For the worship of Jehovah, the God of heaven, Israel needed only an altar, on which to cause its sacrifices to ascend to God. The altar, as an elevation built up of earth or rough stones, was a symbol of the elevation of man to God, who is enthroned on high in the heaven; and because man was to raise himself to God in his sacrifices, Israel also was to make an altar, though only of earth, or if of stones, not of hewn stones. "For if thou swingest thy tool (חרב lit., sharpness, then any edge tool) over it (over the stone), thou defilest it" (Exodus 20:25). "Of earth:" i.e., not "of comparatively simple materials, such as befitted a representation of the creature" (Schultz on Deuteronomy 12); for the altar was not to represent the creature, but to be the place to which God came to receive man into His fellowship there. For this reason the altar was to be made of the same material, which formed the earthly soil for the kingdom of God, either of earth or else of stones, just as they existed in their natural state; not, however, "because unpolished stones, which retain their true and native condition, appear to be endowed with a certain native purity, and therefore to be most in harmony with the sanctity of an altar" (Spencer de legg. Hebr. rit. lib. ii. c. 6), for the "native purity" of the earth does not agree with Genesis 3:17; but because the altar was to set forth the nature of the simple earthly soil, unaltered by the hand of man. The earth, which has been involved in the curse of sin, is to be renewed and glorified into the kingdom of God, not by sinful men, but by the gracious hand of God alone. Moreover, Israel was not to erect the altar for its sacrifices in any place that it might choose, but only in every place in which Jehovah should bring His name to remembrance. וגו שׁם הזכּיר does not mean "to make the name of the Lord remembered," i.e., to cause men to remember it; but to establish a memorial of His name, i.e., to make a glorious revelation of His divine nature, and thereby to consecrate the place into a holy soil (cf. Exodus 3:5), upon which Jehovah would come to Israel and bless it. Lastly, the command not to go up to the altar by steps (Exodus 20:26) is followed by the words, "that thy nakedness be not discovered thereon." It was in the feeling of shame that the consciousness of sin first manifested itself, and it was in the shame that the sin was chiefly apparent (Genesis 3:7); hence the nakedness was a disclosure of sin, through which the altar of God would be desecrated, and for this reason it was forbidden to ascend to the altar by steps. These directions with reference to the altar to be built do not refer merely to the altar, which was built for the conclusion of the covenant, nor are they at variance with the later instructions respecting the one altar at the tabernacle, upon which all the sacrifices were to be presented (Leviticus 17:8-9; Deuteronomy 12:5.), nor are they merely "provisional" but they lay the foundation for the future laws with reference to the places of worship, though without restricting them to one particular locality on the one hand, or allowing an unlimited number of altars on the other. Hence "several places and altars are referred to here, because, whilst the people were wandering in the desert, there could be no fixed place for the tabernacle" (Riehm). But the erection of the altar is unquestionably limited to every place which Jehovah appointed for the purpose by a revelation. We are not to understand the words, however, as referring merely to those places in which the tabernacle and its altar were erected, and to the site of the future temple (Sinai, Shilloh, and Jerusalem), but to all those places also where altars were built and sacrifices offered on extraordinary occasions, on account of God, - appearing there such, for example, as Ebal (Joshua 8:30 compared with Deuteronomy 27:5), the rock in Ophrah (Judges 6:25-26), and many other places besides.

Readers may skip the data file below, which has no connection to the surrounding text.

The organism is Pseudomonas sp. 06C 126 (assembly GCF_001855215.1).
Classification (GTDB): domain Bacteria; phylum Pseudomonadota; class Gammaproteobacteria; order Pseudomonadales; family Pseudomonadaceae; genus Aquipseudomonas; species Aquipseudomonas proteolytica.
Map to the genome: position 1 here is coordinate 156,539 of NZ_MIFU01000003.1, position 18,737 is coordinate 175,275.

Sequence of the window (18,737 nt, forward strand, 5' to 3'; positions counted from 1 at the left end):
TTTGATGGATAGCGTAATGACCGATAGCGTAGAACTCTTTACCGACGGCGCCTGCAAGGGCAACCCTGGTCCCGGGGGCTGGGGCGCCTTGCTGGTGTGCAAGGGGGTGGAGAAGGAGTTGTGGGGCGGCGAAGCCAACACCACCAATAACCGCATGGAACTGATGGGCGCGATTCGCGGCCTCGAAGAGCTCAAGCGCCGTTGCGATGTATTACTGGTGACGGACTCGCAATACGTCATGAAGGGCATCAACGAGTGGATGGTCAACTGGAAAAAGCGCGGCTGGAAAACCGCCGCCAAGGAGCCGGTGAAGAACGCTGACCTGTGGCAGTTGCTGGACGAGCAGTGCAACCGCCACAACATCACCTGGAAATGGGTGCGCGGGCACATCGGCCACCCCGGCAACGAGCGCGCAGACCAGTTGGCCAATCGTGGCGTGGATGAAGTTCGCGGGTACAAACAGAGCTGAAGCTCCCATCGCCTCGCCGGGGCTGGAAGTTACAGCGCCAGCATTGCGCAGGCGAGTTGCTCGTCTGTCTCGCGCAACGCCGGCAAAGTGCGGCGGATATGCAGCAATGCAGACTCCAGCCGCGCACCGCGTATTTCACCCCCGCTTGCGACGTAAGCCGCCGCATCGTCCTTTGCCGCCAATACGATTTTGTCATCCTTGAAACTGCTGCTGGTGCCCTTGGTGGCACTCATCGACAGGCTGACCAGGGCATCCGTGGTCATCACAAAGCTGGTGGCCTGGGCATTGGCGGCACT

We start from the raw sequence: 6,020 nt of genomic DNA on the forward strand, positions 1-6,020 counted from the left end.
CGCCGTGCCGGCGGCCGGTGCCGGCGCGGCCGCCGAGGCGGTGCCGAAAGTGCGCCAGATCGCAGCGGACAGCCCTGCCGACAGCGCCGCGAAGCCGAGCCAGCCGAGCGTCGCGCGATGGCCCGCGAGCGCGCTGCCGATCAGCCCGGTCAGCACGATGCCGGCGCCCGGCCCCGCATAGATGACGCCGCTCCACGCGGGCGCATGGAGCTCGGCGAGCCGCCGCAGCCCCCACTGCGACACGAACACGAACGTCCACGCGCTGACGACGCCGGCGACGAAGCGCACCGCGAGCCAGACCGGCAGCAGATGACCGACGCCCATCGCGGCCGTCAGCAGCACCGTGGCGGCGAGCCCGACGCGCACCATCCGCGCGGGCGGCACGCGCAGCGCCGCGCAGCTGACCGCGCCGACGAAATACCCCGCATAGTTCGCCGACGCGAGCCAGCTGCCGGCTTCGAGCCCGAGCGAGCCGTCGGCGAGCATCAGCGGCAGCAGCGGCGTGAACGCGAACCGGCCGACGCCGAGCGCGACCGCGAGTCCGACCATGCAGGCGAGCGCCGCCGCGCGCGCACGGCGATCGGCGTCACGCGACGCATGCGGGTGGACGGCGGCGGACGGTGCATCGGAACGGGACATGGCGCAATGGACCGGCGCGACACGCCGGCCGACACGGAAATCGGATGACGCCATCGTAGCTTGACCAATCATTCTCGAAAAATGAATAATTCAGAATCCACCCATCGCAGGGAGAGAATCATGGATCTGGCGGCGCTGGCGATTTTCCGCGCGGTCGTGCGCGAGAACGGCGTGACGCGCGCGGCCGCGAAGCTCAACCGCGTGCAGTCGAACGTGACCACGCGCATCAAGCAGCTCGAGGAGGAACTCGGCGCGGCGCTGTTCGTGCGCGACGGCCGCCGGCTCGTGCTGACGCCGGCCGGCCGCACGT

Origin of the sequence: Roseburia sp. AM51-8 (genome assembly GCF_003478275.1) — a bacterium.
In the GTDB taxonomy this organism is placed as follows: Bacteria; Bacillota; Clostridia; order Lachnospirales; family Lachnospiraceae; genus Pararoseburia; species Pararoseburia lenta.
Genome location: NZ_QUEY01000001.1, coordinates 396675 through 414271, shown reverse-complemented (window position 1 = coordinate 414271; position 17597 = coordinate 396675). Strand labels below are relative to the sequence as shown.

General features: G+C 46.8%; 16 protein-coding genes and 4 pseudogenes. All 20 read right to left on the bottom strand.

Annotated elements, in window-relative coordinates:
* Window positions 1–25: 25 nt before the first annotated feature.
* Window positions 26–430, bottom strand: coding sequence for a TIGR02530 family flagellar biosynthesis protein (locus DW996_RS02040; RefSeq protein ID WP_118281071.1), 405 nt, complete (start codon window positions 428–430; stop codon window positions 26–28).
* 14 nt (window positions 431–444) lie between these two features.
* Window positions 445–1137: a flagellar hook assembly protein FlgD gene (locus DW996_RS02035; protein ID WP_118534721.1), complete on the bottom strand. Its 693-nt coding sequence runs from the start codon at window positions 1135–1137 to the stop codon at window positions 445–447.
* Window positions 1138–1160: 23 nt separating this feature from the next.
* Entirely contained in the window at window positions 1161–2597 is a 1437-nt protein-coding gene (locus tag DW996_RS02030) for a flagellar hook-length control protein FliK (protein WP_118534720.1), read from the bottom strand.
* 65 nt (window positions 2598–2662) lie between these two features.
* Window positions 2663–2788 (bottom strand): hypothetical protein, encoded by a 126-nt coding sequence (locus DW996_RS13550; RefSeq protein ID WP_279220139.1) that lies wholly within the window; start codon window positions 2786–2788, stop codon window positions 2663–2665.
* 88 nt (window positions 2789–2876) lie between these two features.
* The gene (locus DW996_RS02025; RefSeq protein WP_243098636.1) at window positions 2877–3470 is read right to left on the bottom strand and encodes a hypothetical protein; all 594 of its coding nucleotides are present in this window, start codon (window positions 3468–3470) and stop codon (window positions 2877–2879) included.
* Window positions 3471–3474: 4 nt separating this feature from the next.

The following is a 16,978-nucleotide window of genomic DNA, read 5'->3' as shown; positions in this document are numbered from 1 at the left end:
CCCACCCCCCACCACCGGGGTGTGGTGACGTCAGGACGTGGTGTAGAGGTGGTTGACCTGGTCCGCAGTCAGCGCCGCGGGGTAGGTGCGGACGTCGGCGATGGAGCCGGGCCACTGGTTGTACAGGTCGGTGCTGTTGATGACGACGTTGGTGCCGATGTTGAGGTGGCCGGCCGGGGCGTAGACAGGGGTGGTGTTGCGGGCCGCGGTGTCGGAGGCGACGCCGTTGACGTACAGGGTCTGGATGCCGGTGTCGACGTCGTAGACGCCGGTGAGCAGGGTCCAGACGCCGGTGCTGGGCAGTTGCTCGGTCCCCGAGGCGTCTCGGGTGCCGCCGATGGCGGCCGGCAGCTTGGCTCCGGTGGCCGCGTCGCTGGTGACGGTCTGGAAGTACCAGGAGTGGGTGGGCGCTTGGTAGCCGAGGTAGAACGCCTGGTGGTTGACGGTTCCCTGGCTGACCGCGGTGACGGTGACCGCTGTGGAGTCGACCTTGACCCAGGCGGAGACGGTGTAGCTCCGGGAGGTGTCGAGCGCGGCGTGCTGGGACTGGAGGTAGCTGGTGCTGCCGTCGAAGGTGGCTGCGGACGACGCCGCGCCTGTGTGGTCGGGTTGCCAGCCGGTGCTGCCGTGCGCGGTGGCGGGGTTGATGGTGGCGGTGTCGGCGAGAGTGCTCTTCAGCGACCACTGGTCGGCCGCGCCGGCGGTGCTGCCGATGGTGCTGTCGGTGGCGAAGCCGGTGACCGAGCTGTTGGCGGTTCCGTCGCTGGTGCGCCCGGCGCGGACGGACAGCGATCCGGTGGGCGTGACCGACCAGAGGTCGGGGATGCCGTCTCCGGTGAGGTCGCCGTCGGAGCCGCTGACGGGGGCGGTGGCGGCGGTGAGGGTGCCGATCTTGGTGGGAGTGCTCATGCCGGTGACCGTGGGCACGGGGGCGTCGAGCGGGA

Treasury of Scripture Knowledge
bore his ear. This significant ceremony was intended as a mark of permanent servitude, and was calculated to impress the servant with the duty of hearing all his master's orders, and obeying them punctually.
But if the slave plainly says, 'I love my master, my wife, and my children; I will not go out free,'
"When a man sells his daughter as a slave, she shall not go out as the male slaves do.
But if he says to you, 'I will not go out from you,' because he loves you and your household, since he is well-off with you,
God has taken his place in the divine council; in the midst of the gods he holds judgment:
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ESV Text Edition: 2016. The Holy Bible, English Standard Version® copyright © 2001 by Crossway Bibles, a publishing ministry of Good News Publishers.